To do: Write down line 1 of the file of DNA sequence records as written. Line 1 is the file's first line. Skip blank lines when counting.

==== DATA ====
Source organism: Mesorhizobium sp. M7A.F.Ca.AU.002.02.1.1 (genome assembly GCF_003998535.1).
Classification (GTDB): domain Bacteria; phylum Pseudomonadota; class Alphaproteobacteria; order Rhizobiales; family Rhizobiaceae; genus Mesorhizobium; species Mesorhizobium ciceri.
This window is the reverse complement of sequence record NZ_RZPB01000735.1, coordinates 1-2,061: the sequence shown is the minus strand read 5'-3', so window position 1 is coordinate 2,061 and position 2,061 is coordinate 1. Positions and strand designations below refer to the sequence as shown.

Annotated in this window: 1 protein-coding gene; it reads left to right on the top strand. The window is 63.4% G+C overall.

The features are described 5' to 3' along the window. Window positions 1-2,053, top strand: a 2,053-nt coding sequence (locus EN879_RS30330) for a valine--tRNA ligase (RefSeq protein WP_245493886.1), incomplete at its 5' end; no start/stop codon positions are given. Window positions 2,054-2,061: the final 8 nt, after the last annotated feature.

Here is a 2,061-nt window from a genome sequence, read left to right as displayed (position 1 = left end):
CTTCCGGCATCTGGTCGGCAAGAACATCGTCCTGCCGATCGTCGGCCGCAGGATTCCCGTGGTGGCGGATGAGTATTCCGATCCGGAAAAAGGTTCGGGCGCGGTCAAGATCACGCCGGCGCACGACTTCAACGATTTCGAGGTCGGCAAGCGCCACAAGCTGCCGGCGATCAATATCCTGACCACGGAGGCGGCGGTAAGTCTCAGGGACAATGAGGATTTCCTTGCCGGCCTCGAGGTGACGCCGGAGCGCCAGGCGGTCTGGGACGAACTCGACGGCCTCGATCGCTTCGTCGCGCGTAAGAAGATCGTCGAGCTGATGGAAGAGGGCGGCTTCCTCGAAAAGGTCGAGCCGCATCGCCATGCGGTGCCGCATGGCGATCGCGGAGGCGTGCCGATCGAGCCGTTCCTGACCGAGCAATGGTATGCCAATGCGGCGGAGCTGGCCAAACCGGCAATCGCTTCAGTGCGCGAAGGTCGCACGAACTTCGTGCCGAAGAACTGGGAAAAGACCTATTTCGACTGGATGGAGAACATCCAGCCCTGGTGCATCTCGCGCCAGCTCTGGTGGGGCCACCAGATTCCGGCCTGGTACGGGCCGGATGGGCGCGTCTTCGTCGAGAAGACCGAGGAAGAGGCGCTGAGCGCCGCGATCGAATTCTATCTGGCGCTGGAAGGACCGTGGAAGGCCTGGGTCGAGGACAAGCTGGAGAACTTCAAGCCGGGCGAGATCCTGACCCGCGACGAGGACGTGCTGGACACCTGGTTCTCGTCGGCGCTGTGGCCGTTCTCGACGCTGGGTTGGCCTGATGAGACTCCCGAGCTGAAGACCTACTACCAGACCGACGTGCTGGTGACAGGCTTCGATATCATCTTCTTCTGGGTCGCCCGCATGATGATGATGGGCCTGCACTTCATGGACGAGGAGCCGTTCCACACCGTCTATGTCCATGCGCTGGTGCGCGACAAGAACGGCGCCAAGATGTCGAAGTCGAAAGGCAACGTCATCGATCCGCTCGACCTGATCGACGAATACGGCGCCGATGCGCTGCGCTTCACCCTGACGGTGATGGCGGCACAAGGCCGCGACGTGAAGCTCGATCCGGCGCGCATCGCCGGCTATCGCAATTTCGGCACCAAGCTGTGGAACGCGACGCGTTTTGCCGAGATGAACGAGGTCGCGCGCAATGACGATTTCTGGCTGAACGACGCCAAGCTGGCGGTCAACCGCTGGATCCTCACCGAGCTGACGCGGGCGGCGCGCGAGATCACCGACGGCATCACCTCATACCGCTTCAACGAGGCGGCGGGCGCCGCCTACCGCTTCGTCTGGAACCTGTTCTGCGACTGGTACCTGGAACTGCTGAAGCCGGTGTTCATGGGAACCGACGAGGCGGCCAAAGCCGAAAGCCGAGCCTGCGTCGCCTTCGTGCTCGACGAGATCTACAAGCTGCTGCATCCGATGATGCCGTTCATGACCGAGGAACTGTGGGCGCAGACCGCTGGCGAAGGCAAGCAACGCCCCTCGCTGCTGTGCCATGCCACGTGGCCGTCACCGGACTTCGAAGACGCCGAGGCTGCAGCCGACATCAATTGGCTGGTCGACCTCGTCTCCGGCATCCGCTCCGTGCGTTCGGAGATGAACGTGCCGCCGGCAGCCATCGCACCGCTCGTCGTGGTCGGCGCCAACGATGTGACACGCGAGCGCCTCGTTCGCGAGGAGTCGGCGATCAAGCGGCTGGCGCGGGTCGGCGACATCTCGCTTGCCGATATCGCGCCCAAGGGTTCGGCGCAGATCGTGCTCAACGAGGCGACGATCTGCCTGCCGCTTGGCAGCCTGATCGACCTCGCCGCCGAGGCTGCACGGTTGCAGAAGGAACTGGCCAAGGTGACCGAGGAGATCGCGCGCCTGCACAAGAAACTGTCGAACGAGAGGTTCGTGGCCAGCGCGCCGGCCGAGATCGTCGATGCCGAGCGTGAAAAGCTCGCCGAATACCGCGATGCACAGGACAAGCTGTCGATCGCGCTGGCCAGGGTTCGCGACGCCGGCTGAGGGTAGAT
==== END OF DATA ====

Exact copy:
Source organism: Mesorhizobium sp. M7A.F.Ca.AU.002.02.1.1 (genome assembly GCF_003998535.1).